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Reading and writing

Heather Haverlisky’s ‘Foreverland’ is an honest and hilarious take on marital bliss


Heather Havrilesky reading | Endleaf Books, Chapel Hill | Thursday February 17 | Signing begins at 5:30 p.m.; limited seating

eternal country | Eco; Tuesday February 8


“Can I make myself smaller?” Heather Havrilesky asks, squinting and playing with her zoom settings. This may be the only time you will hear him make a request like this.

Havrilesky is the author of popular advice column “Ask Polly”, which, since she began writing it in 2012, has taken the genre to new heights with sprawling existential answers that are, in turn, nurturing, tender, brutally honest and laced with profanity. As Polly, Havrilesky encourages readers to embrace life’s mess and be honest about the limits of perfectionism. However, she never asks them to take up less space.

Amid the pandemic, Havrilesky, long based in Los Angeles, moved to Bull City, where she grew up. This is where she zooms in with me now, having adjusted her camera settings to her satisfaction and has just started interviews for her new book Foreverland: On the Divine Boredom of Marriage. The book, a reflection on her marriage, was released this week.

“Even though I visited a lot, I forgot about the insects,” Havrilesky says with a laugh about his return to the South. “I forgot the weeds. But I knew I’d like to be surrounded by smart, interesting people in a place that’s hugely community-based and creative.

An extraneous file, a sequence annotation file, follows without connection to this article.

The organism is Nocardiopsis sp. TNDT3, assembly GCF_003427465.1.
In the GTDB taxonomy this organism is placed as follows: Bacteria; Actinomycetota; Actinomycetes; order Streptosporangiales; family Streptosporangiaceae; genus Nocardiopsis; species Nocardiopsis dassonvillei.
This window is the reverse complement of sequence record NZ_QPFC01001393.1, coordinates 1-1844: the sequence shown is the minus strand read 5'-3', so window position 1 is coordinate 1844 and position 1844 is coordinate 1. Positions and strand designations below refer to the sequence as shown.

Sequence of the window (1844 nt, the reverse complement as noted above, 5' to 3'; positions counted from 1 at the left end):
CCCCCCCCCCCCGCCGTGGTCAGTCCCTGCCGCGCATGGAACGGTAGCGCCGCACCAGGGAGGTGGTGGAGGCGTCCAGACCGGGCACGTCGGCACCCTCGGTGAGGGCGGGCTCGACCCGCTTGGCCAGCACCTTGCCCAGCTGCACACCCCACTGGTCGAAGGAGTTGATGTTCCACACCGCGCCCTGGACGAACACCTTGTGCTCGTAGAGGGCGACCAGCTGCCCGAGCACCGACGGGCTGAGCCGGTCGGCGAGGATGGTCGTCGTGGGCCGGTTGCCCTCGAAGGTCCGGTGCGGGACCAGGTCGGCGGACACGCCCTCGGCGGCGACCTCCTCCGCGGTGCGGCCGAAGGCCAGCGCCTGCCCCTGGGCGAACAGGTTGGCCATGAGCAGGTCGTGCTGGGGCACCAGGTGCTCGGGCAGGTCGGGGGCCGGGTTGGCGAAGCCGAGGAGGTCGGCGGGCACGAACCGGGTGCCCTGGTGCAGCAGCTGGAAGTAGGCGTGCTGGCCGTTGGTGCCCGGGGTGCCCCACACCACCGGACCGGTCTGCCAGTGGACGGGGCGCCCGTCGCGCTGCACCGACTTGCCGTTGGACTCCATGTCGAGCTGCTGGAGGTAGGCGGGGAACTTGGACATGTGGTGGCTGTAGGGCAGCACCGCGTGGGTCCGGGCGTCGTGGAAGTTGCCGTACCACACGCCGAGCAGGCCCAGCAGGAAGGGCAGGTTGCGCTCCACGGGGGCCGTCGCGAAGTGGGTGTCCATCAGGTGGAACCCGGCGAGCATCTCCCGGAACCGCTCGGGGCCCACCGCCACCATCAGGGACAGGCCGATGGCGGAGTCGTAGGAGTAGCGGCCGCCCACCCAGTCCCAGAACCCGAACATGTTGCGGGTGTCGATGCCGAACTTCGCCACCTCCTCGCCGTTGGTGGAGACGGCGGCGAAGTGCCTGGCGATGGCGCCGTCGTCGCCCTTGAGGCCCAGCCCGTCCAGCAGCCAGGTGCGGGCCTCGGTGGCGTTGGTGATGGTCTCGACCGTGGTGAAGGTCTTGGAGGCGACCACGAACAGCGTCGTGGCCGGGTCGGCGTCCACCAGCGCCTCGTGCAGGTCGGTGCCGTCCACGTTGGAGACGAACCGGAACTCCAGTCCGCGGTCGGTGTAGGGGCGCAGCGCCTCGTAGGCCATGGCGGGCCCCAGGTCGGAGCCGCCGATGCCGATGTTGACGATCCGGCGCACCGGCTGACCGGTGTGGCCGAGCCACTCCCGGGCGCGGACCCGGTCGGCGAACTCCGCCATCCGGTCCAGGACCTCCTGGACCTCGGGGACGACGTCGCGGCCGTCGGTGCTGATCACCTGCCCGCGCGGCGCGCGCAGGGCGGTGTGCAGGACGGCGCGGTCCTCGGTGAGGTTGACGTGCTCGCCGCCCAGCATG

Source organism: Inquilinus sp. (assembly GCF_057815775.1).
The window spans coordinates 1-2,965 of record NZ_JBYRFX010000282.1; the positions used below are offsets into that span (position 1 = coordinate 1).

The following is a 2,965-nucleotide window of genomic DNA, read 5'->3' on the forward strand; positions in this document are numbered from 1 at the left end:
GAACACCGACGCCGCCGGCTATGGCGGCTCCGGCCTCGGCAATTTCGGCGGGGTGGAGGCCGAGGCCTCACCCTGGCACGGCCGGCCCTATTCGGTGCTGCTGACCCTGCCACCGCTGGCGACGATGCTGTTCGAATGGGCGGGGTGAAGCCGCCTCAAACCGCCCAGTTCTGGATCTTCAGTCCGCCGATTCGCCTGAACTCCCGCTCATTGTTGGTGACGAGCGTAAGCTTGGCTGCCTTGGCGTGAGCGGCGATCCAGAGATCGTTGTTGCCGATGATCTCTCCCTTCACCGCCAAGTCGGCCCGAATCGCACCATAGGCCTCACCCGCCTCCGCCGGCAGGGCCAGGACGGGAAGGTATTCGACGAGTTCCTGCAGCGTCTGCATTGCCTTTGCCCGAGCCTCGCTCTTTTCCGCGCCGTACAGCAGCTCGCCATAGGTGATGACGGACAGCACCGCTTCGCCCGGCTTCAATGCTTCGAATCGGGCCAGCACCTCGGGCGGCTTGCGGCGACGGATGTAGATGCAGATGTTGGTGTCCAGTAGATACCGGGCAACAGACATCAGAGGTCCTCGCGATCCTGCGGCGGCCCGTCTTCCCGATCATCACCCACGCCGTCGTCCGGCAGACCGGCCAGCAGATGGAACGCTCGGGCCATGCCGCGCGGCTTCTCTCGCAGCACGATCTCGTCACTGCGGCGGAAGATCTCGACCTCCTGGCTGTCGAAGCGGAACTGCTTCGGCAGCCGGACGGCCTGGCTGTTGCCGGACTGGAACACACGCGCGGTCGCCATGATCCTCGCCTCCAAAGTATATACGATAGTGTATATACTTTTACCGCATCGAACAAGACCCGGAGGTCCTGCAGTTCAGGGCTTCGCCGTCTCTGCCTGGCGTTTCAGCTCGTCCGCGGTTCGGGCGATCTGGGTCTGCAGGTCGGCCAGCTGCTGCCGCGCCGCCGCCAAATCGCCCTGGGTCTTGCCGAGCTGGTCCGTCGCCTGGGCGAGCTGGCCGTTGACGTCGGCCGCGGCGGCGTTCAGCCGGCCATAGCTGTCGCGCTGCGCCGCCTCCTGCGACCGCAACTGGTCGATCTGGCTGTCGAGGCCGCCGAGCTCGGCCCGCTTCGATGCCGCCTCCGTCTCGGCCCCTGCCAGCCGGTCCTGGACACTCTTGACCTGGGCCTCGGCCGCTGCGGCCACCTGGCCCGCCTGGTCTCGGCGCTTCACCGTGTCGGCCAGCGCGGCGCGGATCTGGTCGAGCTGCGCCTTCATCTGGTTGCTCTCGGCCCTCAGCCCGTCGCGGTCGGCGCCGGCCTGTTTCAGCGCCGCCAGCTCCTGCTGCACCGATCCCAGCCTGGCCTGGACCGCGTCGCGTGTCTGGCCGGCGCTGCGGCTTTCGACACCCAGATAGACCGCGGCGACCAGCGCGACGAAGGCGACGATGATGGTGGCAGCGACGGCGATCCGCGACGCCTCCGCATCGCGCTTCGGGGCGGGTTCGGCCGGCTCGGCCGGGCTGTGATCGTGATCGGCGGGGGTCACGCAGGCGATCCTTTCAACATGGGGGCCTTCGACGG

Havrilesky grew up in Durham in the 1970s and 80s, her father an economics professor at Duke University, where Havrilesky later studied. After college came the move to California and jobs that resemble the CliffsNotes version of a certain foundational era of internet writing: work at Suck.com, long as a TV reviewer for Salon .com, birth of “Ask Polly” at The puncha move to New York magazine, and now, a new era at Substack. Also on the way: Marriage to Bill, to whom you’ll end up feeling quite close, in eternal country-and the children. Last year the family moved to Durham.

“I was surprised at how un-haunted I felt growing up here,” says Havrilesky. “All the things that I feared would be difficult about this move turned out to be easy. Being with my family is amazing – there’s something about being in the same city with your family where you are. understand better.

eternal country Part of it is about family and mutual understanding, but it’s also very much about marriage flaws and warts. This is the “divine boredom” part: the phlegmatic partner and the suburban team at Little League games, the marital doubt and the self-doubt.

“I knew I wanted to talk about the kind of delights and perils of commitment, boredom and repetitiveness, but also the inherent gifts of companionship,” says Havrilesky, married for 15 years. “As I delved deeper into the book, I was increasingly confronted with the arbitrary, strange, and moralistic aspects of attaching oneself to someone for the rest of their life.”

I came to eternal country as a long-time reader of Havrilesky’s work. In my early twenties and swimming in confusing feelings, I used to trade his columns on Gchat with my friend Molly like baseball cards. Polly’s emotional swagger was ambitious, and regardless of the question posed, her answers landed in a pleasantly disruptive way. (“YOU ARE PRAYING ON THE ALTAR OF THE MOST BORING RELIGION IN THE UNIVERSE RIGHT NOW,” she wrote in a column to a woman embittered by rejection from men.)

As my twenties fell behind, I continued to read his writings, realizing that Havrilesky’s advice would continue to resonate because life, ultimately, continued to have its own complications. This is one of the fundamental aspects of “Ask Polly”: a recognition that life is a bit of an open wound and that the trick is to try to get through it with love and vulnerability, anyway, to try to to be kind to yourself and other people. Also: an acknowledgment that there really is no trick.


Early January, The New York Times published an excerpt from eternal country. The title of the play was tongue-in-cheek – “Marriage Requires Amnesia” – with a catchy subtitle: “Do I Hate My Husband? Oh sure, yes, definitely.